My final thought on this unsatisfactory area of law and sentencing is this. Since RA paid the ultimate price and was sent to jail, will she, having paid her debt to society, still have to keep paying off the £55,000 at £100 a month to the DWP on her release?
Moorov: a full bench
A five judge bench is always eagerly anticipated, particularly since there have been relatively few in recent years. In Duthie v HM Advocate  HCJAC 23 (30 March 2021) their Lordships put to rest any uncertainty which might remain about the nature of offences which might be prayed in aid when the Crown is seeking a conviction on a Moorov basis.
The appellant was convicted of rapes involving two complainers occurring eight years apart. In all the appellant had been convicted of 29 charges, most occurring during his relationships with seven women over a 15 year period. The rapes concerned a former partner in 2003 and twice on a different partner in late 2011. The other charges consisted mainly of physical assaults, some to injury, against all seven women.
To secure a conviction the Crown had to rely on mutual corroboration, but at the “no case to answer” point at trial, it submitted that all the charges including the physical assaults formed part of a course of humiliating, degrading and controlling conduct within domestic relationships.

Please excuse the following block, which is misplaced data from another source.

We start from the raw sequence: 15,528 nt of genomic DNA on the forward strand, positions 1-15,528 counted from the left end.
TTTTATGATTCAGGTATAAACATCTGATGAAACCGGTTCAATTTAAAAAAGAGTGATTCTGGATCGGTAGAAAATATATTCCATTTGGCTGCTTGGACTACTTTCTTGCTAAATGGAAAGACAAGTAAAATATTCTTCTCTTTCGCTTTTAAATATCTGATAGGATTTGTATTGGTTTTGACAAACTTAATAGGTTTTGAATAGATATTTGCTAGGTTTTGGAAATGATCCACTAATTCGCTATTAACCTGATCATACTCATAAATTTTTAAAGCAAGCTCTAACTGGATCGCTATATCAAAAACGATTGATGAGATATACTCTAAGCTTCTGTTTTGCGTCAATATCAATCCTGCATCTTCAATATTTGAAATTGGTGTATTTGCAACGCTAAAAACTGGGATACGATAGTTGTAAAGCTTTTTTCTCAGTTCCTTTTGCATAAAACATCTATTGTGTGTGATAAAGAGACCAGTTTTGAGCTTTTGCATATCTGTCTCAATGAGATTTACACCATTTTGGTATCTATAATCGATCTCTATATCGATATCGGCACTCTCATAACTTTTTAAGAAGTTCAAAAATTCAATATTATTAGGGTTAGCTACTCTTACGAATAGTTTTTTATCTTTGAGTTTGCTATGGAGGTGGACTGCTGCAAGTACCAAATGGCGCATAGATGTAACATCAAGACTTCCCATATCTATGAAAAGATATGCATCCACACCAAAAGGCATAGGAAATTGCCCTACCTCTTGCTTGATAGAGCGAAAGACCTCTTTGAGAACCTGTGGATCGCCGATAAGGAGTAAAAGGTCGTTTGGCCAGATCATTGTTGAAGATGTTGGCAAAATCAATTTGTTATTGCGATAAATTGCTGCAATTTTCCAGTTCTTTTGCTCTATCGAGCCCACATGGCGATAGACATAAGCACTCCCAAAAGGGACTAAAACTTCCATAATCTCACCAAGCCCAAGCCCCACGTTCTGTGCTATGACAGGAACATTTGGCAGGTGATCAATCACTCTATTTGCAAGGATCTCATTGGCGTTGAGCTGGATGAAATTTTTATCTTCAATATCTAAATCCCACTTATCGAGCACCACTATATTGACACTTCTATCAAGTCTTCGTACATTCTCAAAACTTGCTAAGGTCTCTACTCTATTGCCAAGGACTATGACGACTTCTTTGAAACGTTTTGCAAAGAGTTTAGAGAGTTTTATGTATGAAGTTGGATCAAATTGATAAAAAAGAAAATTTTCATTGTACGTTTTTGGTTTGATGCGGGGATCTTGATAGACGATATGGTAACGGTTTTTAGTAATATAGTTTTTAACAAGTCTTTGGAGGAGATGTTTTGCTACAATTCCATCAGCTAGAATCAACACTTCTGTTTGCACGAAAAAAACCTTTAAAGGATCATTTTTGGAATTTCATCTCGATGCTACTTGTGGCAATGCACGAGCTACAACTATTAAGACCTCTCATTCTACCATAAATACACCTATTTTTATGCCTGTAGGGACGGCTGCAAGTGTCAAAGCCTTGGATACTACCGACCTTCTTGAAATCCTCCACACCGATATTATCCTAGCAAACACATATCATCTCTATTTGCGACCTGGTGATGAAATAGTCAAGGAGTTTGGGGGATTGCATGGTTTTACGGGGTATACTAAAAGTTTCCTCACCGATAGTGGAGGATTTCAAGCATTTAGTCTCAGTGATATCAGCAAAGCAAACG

The trial judge determined that the rape charges had to be considered separately from the others, but that the jury were entitled to view the domestic setting as a special, compelling or extraordinary circumstance as would allow for the application of mutual corroboration notwithstanding the time gap.
At appeal the advocate depute submitted that the trial judge had erred in compartmentalising the offences. The whole offending had to be looked at together. In the context of a domestically abusive relationship, the act of penetration could be a sexually violent one designed to achieve coercive control. That illustrated an underlying purpose between the physical and sexual assaults. Changes in society’s appreciation of the effects of domestic abuse had been reflected in the Domestic Abuse (Scotland) Act 2018. Time was the most flexible component in Moorov.